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Bear with a bast basket of fruit. 1978 By Pavel Kuryshev

The talented artist Pavel Kuryshev often portrays the bear in his works. Mishka, as he is amiably called by Russians, is shown sucking his paw, inspecting curiously a fish he has caught, hugging a little barrel of honey or playing with his cub. As in Russian fairy-tales, the bear is apparently humanized. We can feel Kuryshev’s warm, affectionate attitude towards his clumsy, simple and comical hero.

Piotr Mineyev, one of the leading artists in this field, represents animals quite differently. His romantically elevated images — a proud swimming swan stretching its snow-white neck, a watchful slender deer or a fast stallion captured in a free headlong dash — give us a feeling of delight at their beauty. A dynamism of composition, an elastic plasticity of decorative generalized form, and a striving for emotional expressiveness distinguish Mineyev’s sculptures.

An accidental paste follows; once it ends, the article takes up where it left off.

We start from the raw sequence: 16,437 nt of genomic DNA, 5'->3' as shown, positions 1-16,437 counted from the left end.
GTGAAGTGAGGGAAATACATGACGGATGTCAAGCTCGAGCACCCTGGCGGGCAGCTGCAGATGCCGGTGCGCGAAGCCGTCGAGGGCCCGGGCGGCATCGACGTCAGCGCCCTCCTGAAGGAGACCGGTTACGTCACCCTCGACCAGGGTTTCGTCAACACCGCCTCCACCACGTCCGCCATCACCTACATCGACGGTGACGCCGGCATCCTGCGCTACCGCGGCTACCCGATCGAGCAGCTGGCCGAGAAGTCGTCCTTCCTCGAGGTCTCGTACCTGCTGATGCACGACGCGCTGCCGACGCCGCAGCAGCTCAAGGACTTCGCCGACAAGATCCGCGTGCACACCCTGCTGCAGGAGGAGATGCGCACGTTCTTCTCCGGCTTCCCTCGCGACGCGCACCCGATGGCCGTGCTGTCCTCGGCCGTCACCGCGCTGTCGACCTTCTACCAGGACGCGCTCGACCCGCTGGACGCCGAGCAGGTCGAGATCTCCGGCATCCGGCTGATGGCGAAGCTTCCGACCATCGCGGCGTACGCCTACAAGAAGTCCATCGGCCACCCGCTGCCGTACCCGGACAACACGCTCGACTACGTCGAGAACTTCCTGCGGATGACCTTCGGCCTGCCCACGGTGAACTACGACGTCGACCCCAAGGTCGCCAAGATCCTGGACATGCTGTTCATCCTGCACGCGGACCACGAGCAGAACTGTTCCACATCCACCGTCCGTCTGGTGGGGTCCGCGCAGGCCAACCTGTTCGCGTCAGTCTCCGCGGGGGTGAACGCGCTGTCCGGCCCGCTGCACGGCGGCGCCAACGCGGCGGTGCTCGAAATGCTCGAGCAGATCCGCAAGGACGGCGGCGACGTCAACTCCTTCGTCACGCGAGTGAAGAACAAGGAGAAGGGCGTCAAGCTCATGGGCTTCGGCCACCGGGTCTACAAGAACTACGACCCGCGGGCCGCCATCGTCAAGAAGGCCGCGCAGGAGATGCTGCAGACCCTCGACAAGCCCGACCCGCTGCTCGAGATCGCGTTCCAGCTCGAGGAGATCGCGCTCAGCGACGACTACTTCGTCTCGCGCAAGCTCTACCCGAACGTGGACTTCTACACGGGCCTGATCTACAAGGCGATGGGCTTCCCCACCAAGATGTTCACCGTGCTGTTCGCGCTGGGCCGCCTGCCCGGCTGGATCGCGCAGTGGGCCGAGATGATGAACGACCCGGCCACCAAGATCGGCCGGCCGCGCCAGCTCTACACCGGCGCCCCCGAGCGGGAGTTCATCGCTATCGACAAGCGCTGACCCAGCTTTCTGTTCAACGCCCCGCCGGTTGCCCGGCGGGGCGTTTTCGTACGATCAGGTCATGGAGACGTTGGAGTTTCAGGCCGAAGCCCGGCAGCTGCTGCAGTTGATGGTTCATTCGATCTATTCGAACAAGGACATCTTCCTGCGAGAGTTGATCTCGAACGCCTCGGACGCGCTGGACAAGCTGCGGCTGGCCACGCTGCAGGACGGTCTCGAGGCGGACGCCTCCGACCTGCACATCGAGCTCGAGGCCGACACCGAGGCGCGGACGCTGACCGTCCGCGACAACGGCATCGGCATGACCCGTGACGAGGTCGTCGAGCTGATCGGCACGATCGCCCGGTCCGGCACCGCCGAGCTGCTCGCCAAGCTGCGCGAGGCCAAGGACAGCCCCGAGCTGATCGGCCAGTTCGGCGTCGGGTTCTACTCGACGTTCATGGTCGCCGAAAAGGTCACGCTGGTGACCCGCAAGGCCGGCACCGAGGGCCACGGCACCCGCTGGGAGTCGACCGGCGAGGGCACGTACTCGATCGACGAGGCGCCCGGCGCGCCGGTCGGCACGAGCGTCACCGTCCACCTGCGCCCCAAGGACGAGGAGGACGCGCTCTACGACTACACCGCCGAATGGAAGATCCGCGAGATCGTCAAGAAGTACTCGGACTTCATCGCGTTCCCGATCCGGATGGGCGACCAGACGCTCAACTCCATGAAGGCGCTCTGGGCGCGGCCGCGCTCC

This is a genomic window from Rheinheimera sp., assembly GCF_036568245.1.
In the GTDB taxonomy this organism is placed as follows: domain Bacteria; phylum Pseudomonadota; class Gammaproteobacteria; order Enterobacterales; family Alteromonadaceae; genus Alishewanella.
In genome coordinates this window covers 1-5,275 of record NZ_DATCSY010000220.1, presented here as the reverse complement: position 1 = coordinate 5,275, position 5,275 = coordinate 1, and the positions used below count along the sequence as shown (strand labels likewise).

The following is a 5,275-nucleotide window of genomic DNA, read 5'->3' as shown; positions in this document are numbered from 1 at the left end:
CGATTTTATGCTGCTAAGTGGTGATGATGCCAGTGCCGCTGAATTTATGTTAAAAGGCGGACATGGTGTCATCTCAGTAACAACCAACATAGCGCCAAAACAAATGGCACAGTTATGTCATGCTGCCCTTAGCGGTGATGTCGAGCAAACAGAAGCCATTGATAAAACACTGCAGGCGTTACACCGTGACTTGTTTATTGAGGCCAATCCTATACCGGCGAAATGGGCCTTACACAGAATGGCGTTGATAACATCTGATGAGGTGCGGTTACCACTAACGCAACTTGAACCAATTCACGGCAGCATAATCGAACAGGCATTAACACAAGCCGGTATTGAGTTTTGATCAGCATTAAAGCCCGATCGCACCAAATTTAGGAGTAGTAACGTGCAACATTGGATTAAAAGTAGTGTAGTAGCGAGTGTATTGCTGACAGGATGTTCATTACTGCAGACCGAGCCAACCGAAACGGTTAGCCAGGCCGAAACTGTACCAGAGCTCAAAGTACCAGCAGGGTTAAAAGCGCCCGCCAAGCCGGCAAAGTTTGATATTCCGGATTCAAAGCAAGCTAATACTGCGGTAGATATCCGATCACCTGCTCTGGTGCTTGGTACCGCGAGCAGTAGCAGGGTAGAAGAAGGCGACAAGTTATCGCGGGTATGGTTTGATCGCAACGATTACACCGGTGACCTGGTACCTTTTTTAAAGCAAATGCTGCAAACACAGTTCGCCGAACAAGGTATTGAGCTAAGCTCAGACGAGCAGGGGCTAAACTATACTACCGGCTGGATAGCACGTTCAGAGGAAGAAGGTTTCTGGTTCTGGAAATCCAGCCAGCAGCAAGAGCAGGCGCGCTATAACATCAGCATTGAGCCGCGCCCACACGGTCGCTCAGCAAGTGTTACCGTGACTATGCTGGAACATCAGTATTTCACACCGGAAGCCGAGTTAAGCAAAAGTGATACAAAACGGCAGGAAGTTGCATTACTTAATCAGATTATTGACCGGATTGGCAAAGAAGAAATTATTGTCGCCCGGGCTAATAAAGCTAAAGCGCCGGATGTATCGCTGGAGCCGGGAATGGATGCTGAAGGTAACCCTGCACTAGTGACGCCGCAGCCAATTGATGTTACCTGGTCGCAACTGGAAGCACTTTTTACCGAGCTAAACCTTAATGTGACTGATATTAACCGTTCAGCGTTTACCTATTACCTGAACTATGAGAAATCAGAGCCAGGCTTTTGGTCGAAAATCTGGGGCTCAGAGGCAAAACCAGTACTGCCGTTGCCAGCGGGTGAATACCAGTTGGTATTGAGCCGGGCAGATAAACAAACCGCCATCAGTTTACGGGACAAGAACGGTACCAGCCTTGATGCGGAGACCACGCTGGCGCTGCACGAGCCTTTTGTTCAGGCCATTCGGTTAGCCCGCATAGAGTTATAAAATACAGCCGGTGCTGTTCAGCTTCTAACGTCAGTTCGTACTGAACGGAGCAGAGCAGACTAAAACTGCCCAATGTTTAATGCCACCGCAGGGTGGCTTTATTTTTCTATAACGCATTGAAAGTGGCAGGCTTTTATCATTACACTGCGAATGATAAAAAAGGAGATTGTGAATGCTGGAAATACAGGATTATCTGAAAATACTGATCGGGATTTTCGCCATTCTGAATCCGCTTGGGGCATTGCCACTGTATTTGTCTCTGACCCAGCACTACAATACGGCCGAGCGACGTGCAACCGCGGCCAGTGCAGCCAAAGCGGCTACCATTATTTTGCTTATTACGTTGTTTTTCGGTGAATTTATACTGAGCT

Articles of turned anhydrite, framed in thin strips of gilt bronze, also have high artistic qualities. These are vases, toilet articles and ash trays of simple and austere forms, which are enriched by the natural design of lacy veins of the stone.

(Aurora Art, 1988)

Ivory, Bone and Stone Carvings (Part 2)

In recent years the group of Varnavino carvers has grown; many artists have mastered the difficult techniques of lacy, relief and three-dimensional bone carving. Yuri Mishukov’s art objects give a good idea of their creative advance — a casket with creeping fantastic animals and a decorative souvenir ensemble, Boldino.

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Small deer. 1984 By Ivan Yevstifeyev